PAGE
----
Immigrant rights groups, lawmakers increase pressure on CBP over enhanced Iranian-American screening at Canada border

SEATTLE – The U.S. Customs and Border Protection Acting Commissioner Mark Morgan finally addressed the backlash in connection to dozens of Iranian-Americans' claims of intense scrutiny along the Canadian Border.

Last month, CBP officers in Blaine performed lengthy screenings on Iranian-Americans following a drone-strike in Iraq that killed an Iranian military official.

The statement comes weeks after immigration activists cried foul, saying hundreds of Iranian-Americans traveling back into the United States from Canada were unreasonably held for hours.

Wednesday, a federal lawsuit was filed by CAIR-Washington against CBP claiming the agency has ignored legal requests for documents.

“Most of the people who were impacted by this are now U.S. citizens and permanent residents,” said Northwest Immigrant Rights Project executive director Jorge Baron.

Baron said his organization, which is representing CAIR-Washington, alleges CBP has ignored calls to share documentation to explain why up to 200 Iranian-Americans were detained at the Canadian border.

“There was a clear change in how they were conducting their screening in Blaine that was leading to people from Iran being detained for extend periods,” he said.

Negah Hekmati, a U.S. citizen now living in Western Washington, was in Canada skiing last month. When she and her family tried to return to Puget Sound she says border patrol agents delayed them and she believes that’s because she was born in Iran.

“As soon as they realized we were born in Iran, they held us there for five hours,” she said.

Immigrant rights groups say dozens more were held up for extended questioning. At first, CBP blamed short staffing and holiday hours for the delays.

“We do not target anyone based on their nationality, that’s a false narrative,” said CBP Acting Commissioner Mark Morgan. “Hands down, we do not do that.”

Morgan held a press conference Tuesday where he said there were no directives set to target Iranian-Americans crossing the border.

“Leadership got a little bit overzealous and we corrected that right away,” he said.

But after another immigration attorney in Washington state released what is claimed to be an internal CBP document instructing officers to intensify scrutiny of Iranian-Americans, Baron believes the agency still isn’t being transparent.

“So, which one is it?” he asked. “Were they doing something wrong or not?”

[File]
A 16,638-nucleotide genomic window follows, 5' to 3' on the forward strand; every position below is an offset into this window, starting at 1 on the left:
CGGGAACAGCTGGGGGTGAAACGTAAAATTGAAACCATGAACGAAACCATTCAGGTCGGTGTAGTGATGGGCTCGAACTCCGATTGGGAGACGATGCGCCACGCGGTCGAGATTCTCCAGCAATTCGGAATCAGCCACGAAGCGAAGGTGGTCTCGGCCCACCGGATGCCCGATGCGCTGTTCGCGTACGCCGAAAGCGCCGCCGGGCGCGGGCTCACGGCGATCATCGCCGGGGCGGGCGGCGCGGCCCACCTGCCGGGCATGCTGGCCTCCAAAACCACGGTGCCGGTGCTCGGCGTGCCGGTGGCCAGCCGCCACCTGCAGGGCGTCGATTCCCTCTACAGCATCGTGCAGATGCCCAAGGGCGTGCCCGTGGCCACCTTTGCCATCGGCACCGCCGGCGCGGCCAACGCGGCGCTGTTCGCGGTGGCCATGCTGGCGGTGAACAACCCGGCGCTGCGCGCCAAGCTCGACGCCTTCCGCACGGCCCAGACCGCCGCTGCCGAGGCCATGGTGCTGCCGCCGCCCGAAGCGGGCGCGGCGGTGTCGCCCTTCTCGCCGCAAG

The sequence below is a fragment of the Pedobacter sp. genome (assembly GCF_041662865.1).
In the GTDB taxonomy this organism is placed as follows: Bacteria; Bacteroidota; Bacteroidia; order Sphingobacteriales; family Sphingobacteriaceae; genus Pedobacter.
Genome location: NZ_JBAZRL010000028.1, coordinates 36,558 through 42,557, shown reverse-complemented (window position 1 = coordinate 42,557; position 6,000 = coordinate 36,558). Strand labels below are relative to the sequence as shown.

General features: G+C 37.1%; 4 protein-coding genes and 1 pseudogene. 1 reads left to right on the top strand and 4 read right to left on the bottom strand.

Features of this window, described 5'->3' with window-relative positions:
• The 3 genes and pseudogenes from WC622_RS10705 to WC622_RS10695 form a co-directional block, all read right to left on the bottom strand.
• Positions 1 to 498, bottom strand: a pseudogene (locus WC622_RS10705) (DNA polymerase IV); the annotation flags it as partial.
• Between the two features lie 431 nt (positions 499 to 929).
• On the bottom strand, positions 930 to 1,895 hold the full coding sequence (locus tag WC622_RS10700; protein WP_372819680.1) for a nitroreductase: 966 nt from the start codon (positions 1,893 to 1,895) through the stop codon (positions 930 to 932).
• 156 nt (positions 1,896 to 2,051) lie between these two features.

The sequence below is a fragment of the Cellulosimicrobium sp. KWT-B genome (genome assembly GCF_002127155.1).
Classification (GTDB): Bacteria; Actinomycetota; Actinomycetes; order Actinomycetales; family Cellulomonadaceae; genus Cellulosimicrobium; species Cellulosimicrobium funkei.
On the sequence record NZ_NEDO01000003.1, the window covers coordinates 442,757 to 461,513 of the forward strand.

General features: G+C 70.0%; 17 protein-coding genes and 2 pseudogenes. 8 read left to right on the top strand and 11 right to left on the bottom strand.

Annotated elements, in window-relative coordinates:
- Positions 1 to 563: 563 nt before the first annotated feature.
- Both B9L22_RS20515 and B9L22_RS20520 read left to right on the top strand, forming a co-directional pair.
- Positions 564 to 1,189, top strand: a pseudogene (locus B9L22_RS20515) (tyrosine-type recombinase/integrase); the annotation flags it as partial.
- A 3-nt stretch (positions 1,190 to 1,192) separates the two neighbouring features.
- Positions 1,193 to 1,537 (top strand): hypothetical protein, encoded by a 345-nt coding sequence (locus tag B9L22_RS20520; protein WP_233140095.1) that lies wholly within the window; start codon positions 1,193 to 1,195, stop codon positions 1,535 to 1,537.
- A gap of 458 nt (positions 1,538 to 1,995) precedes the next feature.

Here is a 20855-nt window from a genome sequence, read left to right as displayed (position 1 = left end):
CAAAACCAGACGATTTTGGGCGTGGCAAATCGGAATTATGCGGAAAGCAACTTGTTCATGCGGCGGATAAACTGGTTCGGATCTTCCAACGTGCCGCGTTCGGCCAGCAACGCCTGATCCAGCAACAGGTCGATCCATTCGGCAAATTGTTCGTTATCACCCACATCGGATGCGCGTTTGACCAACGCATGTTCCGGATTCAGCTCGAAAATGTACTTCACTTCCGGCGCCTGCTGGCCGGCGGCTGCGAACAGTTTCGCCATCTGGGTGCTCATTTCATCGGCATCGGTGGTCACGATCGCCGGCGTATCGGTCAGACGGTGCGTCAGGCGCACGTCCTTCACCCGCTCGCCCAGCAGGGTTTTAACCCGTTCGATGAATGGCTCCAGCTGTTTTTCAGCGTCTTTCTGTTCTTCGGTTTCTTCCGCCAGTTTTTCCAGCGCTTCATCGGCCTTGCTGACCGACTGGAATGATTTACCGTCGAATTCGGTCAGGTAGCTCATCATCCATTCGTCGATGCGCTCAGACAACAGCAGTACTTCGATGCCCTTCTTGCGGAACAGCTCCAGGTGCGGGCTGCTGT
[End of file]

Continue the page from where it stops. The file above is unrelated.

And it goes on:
Not only are immigration attorneys and lawmakers pressing CBP to release documents detailing exact instructions for officers in Blaine, some also are concerned that what happened last month violated Iranian-American’s civil rights.

“I think if agencies engage in this kind of activity, that actually makes us all less safe,” said Baron.

It was an experience Hekmati worries her children will remember forever.

“They were very anxious, they were very scared, that if they go to sleep, they make take us to jail and wake up and see we’re not there,” said Hekmati.

Washington state’s U.S. Representative Pramila Jayapal proposed new legislation in Washington D.C called the ‘Access to Council Act’ that if approved would guarantee American citizens access to lawyers if they’re detained by CBP re-entering the U.S.

The lawmaker responded to Q13 News’ request for comment with the statement below:

“It’s deeply disturbing that it took my inquiries, a leaked memo and press reports for CBP to finally acknowledge that it inappropriately targeted Iranian Americans at the Washington State-Canada border.

This is still not a sufficient response from CBP. The leaked memo contains information and procedures apparently sent to field offices from CBP headquarters that clearly targets people solely based on country of birth. We have heard reports of at least one other field office that acted on similar procedures, in addition to the Blaine, WA point of entry. I continue to await a formal response from CBP headquarters to the letter I led with House Judiciary, Oversight and Homeland Security colleagues. We need to know how far-reaching the order was, who it came from and why it took so long for CBP to come clean.d

I also ask that the investigations underway be undertaken with all due speed. These violations of rights and targeting of individuals—including U.S. citizens and those with valid visas—are egregious breaches of protocol and violations of civil liberties. Without understanding what happened, we simply cannot ensure it never happens again. I am committed to pursuing this until we get the answers we deserve.”